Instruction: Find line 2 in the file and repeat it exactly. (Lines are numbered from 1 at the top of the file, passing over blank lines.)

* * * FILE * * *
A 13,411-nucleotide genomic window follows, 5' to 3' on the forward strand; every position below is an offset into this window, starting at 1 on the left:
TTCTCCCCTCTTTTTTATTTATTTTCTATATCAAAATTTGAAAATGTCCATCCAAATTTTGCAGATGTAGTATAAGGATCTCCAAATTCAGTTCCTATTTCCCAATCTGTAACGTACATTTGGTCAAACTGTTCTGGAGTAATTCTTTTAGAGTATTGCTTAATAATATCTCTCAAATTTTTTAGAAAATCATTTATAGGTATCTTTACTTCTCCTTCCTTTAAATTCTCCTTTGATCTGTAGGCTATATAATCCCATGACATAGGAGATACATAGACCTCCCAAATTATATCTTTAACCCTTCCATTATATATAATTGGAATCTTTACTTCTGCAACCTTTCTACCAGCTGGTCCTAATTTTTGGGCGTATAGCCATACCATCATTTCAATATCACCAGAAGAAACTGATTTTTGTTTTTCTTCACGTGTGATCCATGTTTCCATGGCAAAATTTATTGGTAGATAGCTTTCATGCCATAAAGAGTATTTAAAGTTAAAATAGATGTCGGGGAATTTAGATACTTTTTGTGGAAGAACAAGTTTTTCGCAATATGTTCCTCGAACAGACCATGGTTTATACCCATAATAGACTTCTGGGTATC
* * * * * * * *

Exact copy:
TTCTCCCCTCTTTTTTATTTATTTTCTATATCAAAATTTGAAAATGTCCATCCAAATTTTGCAGATGTAGTATAAGGATCTCCAAATTCAGTTCCTATTTCCCAATCTGTAACGTACATTTGGTCAAACTGTTCTGGAGTAATTCTTTTAGAGTATTGCTTAATAATATCTCTCAAATTTTTTAGAAAATCATTTATAGGTATCTTTACTTCTCCTTCCTTTAAATTCTCCTTTGATCTGTAGGCTATATAATCCCATGACATAGGAGATACATAGACCTCCCAAATTATATCTTTAACCCTTCCATTATATATAATTGGAATCTTTACTTCTGCAACCTTTCTACCAGCTGGTCCTAATTTTTGGGCGTATAGCCATACCATCATTTCAATATCACCAGAAGAAACTGATTTTTGTTTTTCTTCACGTGTGATCCATGTTTCCATGGCAAAATTTATTGGTAGATAGCTTTCATGCCATAAAGAGTATTTAAAGTTAAAATAGATGTCGGGGAATTTAGATACTTTTTGTGGAAGAACAAGTTTTTCGCAATATGTTCCTCGAACAGACCATGGTTTATACCCATAATAGACTTCTGGGTATC